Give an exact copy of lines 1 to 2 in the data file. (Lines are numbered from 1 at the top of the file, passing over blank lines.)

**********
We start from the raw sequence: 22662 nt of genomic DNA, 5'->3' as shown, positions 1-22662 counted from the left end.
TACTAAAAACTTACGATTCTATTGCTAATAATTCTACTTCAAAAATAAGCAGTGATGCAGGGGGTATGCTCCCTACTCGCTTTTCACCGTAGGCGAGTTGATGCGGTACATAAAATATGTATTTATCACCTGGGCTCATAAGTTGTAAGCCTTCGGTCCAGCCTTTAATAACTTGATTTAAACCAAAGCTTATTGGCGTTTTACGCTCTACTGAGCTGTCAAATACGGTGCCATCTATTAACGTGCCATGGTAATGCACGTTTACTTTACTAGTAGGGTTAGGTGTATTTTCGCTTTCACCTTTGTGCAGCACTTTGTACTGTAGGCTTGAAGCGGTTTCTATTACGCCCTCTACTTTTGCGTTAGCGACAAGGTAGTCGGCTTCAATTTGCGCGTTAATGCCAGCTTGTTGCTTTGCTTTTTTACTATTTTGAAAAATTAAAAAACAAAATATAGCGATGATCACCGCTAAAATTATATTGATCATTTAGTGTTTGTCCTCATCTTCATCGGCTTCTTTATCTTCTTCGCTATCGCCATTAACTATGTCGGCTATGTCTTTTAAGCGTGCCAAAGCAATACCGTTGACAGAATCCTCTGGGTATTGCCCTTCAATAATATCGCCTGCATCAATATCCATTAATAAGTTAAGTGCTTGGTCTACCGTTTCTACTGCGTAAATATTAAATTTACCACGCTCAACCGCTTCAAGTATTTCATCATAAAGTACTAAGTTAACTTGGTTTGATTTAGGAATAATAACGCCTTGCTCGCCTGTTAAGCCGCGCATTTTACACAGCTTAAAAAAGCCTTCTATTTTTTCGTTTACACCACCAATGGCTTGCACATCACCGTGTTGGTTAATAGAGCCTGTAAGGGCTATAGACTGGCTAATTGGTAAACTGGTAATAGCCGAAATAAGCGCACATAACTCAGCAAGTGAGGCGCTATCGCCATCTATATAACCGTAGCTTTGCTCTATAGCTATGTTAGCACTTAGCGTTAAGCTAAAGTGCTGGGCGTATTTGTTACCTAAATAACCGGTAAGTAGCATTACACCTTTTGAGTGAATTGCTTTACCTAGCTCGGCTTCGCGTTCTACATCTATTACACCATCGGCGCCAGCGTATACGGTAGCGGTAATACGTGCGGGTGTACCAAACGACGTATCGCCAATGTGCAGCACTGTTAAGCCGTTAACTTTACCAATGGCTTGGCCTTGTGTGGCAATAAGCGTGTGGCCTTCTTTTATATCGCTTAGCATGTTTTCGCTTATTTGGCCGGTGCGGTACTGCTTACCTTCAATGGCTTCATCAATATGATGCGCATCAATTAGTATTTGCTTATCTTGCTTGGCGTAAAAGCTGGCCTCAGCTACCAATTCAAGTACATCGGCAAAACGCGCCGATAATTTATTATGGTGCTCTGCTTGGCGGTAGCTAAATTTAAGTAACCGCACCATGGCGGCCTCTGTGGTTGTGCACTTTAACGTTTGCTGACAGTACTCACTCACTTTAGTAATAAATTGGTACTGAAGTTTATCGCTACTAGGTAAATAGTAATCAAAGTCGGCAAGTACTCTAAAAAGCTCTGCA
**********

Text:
We start from the raw sequence: 22662 nt of genomic DNA, 5'->3' as shown, positions 1-22662 counted from the left end.
TACTAAAAACTTACGATTCTATTGCTAATAATTCTACTTCAAAAATAAGCAGTGATGCAGGGGGTATGCTCCCTACTCGCTTTTCACCGTAGGCGAGTTGATGCGGTACATAAAATATGTATTTATCACCTGGGCTCATAAGTTGTAAGCCTTCGGTCCAGCCTTTAATAACTTGATTTAAACCAAAGCTTATTGGCGTTTTACGCTCTACTGAGCTGTCAAATACGGTGCCATCTATTAACGTGCCATGGTAATGCACGTTTACTTTACTAGTAGGGTTAGGTGTATTTTCGCTTTCACCTTTGTGCAGCACTTTGTACTGTAGGCTTGAAGCGGTTTCTATTACGCCCTCTACTTTTGCGTTAGCGACAAGGTAGTCGGCTTCAATTTGCGCGTTAATGCCAGCTTGTTGCTTTGCTTTTTTACTATTTTGAAAAATTAAAAAACAAAATATAGCGATGATCACCGCTAAAATTATATTGATCATTTAGTGTTTGTCCTCATCTTCATCGGCTTCTTTATCTTCTTCGCTATCGCCATTAACTATGTCGGCTATGTCTTTTAAGCGTGCCAAAGCAATACCGTTGACAGAATCCTCTGGGTATTGCCCTTCAATAATATCGCCTGCATCAATATCCATTAATAAGTTAAGTGCTTGGTCTACCGTTTCTACTGCGTAAATATTAAATTTACCACGCTCAACCGCTTCAAGTATTTCATCATAAAGTACTAAGTTAACTTGGTTTGATTTAGGAATAATAACGCCTTGCTCGCCTGTTAAGCCGCGCATTTTACACAGCTTAAAAAAGCCTTCTATTTTTTCGTTTACACCACCAATGGCTTGCACATCACCGTGTTGGTTAATAGAGCCTGTAAGGGCTATAGACTGGCTAATTGGTAAACTGGTAATAGCCGAAATAAGCGCACATAACTCAGCAAGTGAGGCGCTATCGCCATCTATATAACCGTAGCTTTGCTCTATAGCTATGTTAGCACTTAGCGTTAAGCTAAAGTGCTGGGCGTATTTGTTACCTAAATAACCGGTAAGTAGCATTACACCTTTTGAGTGAATTGCTTTACCTAGCTCGGCTTCGCGTTCTACATCTATTACACCATCGGCGCCAGCGTATACGGTAGCGGTAATACGTGCGGGTGTACCAAACGACGTATCGCCAATGTGCAGCACTGTTAAGCCGTTAACTTTACCAATGGCTTGGCCTTGTGTGGCAATAAGCGTGTGGCCTTCTTTTATATCGCTTAGCATGTTTTCGCTTATTTGGCCGGTGCGGTACTGCTTACCTTCAATGGCTTCATCAATATGATGCGCATCAATTAGTATTTGCTTATCTTGCTTGGCGTAAAAGCTGGCCTCAGCTACCAATTCAAGTACATCGGCAAAACGCGCCGATAATTTATTATGGTGCTCTGCTTGGCGGTAGCTAAATTTAAGTAACCGCACCATGGCGGCCTCTGTGGTTGTGCACTTTAACGTTTGCTGACAGTACTCACTCACTTTAGTAATAAATTGGTACTGAAGTTTATCGCTACTAGGTAAATAGTAATCAAAGTCGGCAAGTACTCTAAAAAGCTCTGCA